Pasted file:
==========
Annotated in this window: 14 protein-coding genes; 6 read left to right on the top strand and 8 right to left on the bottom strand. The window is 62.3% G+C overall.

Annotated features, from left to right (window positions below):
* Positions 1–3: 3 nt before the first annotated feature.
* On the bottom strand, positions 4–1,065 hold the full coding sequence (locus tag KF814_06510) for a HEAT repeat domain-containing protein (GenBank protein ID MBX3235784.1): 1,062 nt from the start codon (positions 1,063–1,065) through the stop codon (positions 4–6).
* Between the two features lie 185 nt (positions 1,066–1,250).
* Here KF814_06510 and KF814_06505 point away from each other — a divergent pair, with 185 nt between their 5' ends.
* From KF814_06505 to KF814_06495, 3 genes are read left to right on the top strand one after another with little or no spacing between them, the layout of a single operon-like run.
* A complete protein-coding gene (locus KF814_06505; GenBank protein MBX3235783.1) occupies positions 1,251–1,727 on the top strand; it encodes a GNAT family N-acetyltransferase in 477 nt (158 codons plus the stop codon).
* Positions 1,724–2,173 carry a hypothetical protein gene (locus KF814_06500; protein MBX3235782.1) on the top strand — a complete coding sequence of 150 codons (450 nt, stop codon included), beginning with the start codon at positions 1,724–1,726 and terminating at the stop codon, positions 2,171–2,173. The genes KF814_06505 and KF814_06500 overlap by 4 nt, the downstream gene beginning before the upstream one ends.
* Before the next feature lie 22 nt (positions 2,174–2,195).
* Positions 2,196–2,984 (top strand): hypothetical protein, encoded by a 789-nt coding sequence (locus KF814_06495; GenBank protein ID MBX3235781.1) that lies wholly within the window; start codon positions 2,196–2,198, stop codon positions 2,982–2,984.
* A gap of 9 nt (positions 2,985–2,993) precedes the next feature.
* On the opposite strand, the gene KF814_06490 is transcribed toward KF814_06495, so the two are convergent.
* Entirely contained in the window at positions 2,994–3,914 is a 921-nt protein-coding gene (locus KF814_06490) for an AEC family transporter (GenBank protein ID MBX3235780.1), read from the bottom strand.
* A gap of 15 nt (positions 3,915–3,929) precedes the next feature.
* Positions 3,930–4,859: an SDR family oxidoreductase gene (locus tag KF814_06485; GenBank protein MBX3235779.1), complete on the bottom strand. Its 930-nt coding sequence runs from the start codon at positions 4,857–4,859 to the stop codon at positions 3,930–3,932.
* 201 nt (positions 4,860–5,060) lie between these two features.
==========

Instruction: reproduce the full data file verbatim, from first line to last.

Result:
Annotated in this window: 14 protein-coding genes; 6 read left to right on the top strand and 8 right to left on the bottom strand. The window is 62.3% G+C overall.

Annotated features, from left to right (window positions below):
* Positions 1–3: 3 nt before the first annotated feature.
* On the bottom strand, positions 4–1,065 hold the full coding sequence (locus tag KF814_06510) for a HEAT repeat domain-containing protein (GenBank protein ID MBX3235784.1): 1,062 nt from the start codon (positions 1,063–1,065) through the stop codon (positions 4–6).
* Between the two features lie 185 nt (positions 1,066–1,250).
* Here KF814_06510 and KF814_06505 point away from each other — a divergent pair, with 185 nt between their 5' ends.
* From KF814_06505 to KF814_06495, 3 genes are read left to right on the top strand one after another with little or no spacing between them, the layout of a single operon-like run.
* A complete protein-coding gene (locus KF814_06505; GenBank protein MBX3235783.1) occupies positions 1,251–1,727 on the top strand; it encodes a GNAT family N-acetyltransferase in 477 nt (158 codons plus the stop codon).
* Positions 1,724–2,173 carry a hypothetical protein gene (locus KF814_06500; protein MBX3235782.1) on the top strand — a complete coding sequence of 150 codons (450 nt, stop codon included), beginning with the start codon at positions 1,724–1,726 and terminating at the stop codon, positions 2,171–2,173. The genes KF814_06505 and KF814_06500 overlap by 4 nt, the downstream gene beginning before the upstream one ends.
* Before the next feature lie 22 nt (positions 2,174–2,195).
* Positions 2,196–2,984 (top strand): hypothetical protein, encoded by a 789-nt coding sequence (locus KF814_06495; GenBank protein ID MBX3235781.1) that lies wholly within the window; start codon positions 2,196–2,198, stop codon positions 2,982–2,984.
* A gap of 9 nt (positions 2,985–2,993) precedes the next feature.
* On the opposite strand, the gene KF814_06490 is transcribed toward KF814_06495, so the two are convergent.
* Entirely contained in the window at positions 2,994–3,914 is a 921-nt protein-coding gene (locus KF814_06490) for an AEC family transporter (GenBank protein ID MBX3235780.1), read from the bottom strand.
* A gap of 15 nt (positions 3,915–3,929) precedes the next feature.
* Positions 3,930–4,859: an SDR family oxidoreductase gene (locus tag KF814_06485; GenBank protein MBX3235779.1), complete on the bottom strand. Its 930-nt coding sequence runs from the start codon at positions 4,857–4,859 to the stop codon at positions 3,930–3,932.
* 201 nt (positions 4,860–5,060) lie between these two features.